Kingdon J. 1989. Island Africa: the evolution of Africa’s rare animals and plants. Princeton (NJ): Princeton University Press. 187 pp.Oates JF. 2011. Primates of West Africa. Washington (DC): Conservation International. 554 pp.
- Book chapters
Ray JC. 2001. Carnivore biogeography and conservation in the African forest: a community perspective.In: Weber W, White L, Vedder A, Naughton-Treves L, editors. African rainforest ecology and conservation. New Haven (CT): Yale University Press. p. 214–232.
- Theses and reports
Tan SH. 2004. A systematic revision of the Parthenopidae (Crustacea: Decapoda: Brachyura). Unpublished PhD Thesis. National University of Singapore, Singapore. 729 pp.Coudrat CNZ. 2012. Wildlife Surveys in Nakai-Nam Theun National Protected Area 2011–2012. Final Report Submitted to the Watershed Management and Protection Authority, Ban Oudomsouk, Nakai District. 194 pp.
Boyko CB, Bruce NL, Hadfield KA, Merrin KL, Ota Y, Poore GCB, Taiti S, Schotte M, Wilson GDF. 2008. ) World Marine, Freshwater and Terrestrial Isopod Crustaceans database. Venezillo Verhoeff, 1928. http://marinespecies.org/aphia.php?p=taxdetails&id=249464/ (accessed 24 April 2018).
It is the author’s responsibility to verify that all citations in the text are listed in the References and viceversa.
Tables must be presented on separate pages with single spacing. They should be organised to fit the page format. All tables must have their own headings, be self-explanatory, and not require reference to the text. Lengthy headings are to be avoided, but supplementary notes are allowed. Tables should be numbered with Arabic numbers, e.g., Table 1, Tables 2–4. Submission of tables as image files is not allowed; they should be easily editable.
Figures (photographs, line drawings, and/or maps)
The complete manuscript must be submitted via email inclusive of all figures in digital format. All line drawings, photographs (print or slide transparency), maps or graphs are referred to as “Figure(s)". All figures must fit within the page size format (including legends) either directly, or after reduction. Figures must be numbered in a single series throughout with Arabic numerals, in a sequence that follows some order. Each part of a composite figure should be labelled alphabetically and in some order (e.g., in the sequence of its arrangement). Captions for all figures must be provided at the end of each manuscript text, be self-explanatory, and not require reference to the text. In providing an indication of size, scale bars are preferred, and must be inserted close to the relevant figure. Magnification numbers are not allowed.
For initial submission, photographic images that are either black and white or in colour are acceptable. To reduce file size for reviewing purposes, they may be submitted in JPEG format (.jpg). These may be submitted individually or embedded in Microsoft© Word documents. Do not send digital images in any other formats. While resolution as low as 96 dpi for these images are tolerated, the image size should be at least 1024• 768 pixels (about 270 • 200 mm).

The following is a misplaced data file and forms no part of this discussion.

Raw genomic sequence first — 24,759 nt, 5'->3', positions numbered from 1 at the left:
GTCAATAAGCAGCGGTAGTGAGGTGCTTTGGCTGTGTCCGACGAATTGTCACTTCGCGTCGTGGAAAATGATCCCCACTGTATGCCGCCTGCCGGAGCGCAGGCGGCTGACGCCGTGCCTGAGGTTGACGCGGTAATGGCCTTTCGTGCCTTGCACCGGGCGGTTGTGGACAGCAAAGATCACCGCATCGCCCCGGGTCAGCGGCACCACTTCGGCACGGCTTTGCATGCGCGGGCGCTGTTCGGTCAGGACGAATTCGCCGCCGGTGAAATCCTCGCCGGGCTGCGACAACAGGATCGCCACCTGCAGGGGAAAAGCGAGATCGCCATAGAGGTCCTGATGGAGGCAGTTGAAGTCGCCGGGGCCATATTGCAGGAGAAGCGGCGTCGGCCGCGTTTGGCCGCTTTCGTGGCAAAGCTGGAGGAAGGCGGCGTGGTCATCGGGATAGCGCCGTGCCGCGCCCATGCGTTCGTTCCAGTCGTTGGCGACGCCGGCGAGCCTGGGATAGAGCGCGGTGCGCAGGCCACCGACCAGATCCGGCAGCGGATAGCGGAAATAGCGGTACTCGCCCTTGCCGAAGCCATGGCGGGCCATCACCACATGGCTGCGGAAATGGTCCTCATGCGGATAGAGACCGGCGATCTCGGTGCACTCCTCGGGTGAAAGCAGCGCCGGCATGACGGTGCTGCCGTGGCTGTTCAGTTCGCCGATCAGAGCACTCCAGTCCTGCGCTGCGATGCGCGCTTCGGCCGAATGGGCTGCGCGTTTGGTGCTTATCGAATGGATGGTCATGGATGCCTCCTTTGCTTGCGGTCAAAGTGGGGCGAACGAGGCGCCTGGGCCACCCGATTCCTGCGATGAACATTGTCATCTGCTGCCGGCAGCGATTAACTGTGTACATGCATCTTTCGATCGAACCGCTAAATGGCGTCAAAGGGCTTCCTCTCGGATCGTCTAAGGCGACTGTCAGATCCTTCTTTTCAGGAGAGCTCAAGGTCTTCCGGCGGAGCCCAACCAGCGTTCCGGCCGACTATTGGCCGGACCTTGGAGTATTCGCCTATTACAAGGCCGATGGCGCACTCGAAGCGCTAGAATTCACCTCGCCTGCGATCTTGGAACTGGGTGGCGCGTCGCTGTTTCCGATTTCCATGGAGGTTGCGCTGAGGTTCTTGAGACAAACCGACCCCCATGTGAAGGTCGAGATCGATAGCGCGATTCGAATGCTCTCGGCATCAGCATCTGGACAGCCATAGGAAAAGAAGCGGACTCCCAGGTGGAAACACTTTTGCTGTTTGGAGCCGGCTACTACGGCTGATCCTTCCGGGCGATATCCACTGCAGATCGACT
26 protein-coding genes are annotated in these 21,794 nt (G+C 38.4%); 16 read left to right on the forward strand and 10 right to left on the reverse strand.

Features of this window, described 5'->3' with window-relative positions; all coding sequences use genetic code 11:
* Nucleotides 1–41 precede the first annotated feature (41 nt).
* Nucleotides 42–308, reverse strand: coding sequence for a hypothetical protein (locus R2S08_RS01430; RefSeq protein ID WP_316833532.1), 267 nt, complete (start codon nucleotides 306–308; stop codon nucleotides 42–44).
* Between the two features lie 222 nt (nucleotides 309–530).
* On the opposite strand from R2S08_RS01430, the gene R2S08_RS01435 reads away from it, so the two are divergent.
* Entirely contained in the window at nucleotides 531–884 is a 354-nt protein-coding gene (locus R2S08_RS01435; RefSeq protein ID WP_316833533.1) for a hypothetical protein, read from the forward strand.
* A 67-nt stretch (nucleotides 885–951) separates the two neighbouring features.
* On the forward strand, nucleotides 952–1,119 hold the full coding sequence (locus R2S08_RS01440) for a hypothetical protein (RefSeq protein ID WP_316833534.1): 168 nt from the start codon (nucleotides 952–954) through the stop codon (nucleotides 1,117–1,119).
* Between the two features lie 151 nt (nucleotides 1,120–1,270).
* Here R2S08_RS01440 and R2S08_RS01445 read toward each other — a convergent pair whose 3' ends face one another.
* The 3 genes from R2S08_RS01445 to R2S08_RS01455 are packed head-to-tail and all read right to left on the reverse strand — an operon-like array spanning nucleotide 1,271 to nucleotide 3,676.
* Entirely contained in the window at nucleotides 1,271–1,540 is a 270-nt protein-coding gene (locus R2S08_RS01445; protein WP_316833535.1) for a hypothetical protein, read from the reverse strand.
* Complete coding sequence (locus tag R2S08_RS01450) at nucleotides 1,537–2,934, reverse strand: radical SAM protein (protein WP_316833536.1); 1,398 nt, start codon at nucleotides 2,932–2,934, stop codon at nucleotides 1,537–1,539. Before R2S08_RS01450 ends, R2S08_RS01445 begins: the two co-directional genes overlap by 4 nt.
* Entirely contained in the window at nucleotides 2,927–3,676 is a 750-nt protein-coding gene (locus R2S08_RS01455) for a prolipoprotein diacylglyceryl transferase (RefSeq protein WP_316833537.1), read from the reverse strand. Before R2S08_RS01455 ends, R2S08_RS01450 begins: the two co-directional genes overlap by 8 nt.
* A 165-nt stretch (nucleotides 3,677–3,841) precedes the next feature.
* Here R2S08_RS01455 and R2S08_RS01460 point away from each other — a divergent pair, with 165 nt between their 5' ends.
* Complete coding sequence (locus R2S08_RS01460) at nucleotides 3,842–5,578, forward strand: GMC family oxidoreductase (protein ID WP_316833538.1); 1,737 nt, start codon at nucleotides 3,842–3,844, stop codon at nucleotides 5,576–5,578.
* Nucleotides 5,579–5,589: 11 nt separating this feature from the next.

For line drawings, the minimum resolution should be 300 dpi and image size to be at least 1024 • 768 pixels (about 270 • 200 mm). Authors should arrange their line drawings in such a way as to fit into an A4-size page.
For final submission, the colour profiles of the original digital black and white (b/w), and colour images should be in greyscale and RGB, respectively.
Photographic images should be at least 300 dpi and the image size should be at least 1800 • 1200 pixels (about 150 • 100 mm) and in TIFF format (.tif). Black and white photographic images should have high contrast and show fine detail.
Original line drawings should be at least 600 dpi and in TIFF format. Author must remember that figures should be arranged for reduction and not enlargement when published.
Graphs are treated in the same manner as line drawings. Legends to symbols used on maps should preferably be included in the map itself.
A table of contents should be provided for long manuscripts. This will be placed between the abstract and the introduction.
Manuscript format for Short Communication
A Short Communication is a concise report representing a significant contribution to zoology of tropical and subtropical areas, which is, however, not suited as a full research article. It should not include subheadings (Introduction, Material and Methods etc.) but should follow this pattern, if appropriate. The total length of the article should not exceed 2500 words in text with a maximum of 15 references and a total of 2 figures and/or tables. The Abstract should not exceed 100 words.
In case extracts (text/figures/tables) from other copyrighted works are included, the author(s) must obtain written permission from the copyright holder(s) and credit the source(s) in the article, for example: 'Adapted from Rocha et al., Trop Zool 2018;30:170-177; with permission.' The editorial office of Tropical Zoology needs to receive a copy of the written permission before proceeding with publication. Please download here the 'License and Disclaimer' agreement.
Process to publication
Please consult the "Editorial Policy and Procedure" for detailed information.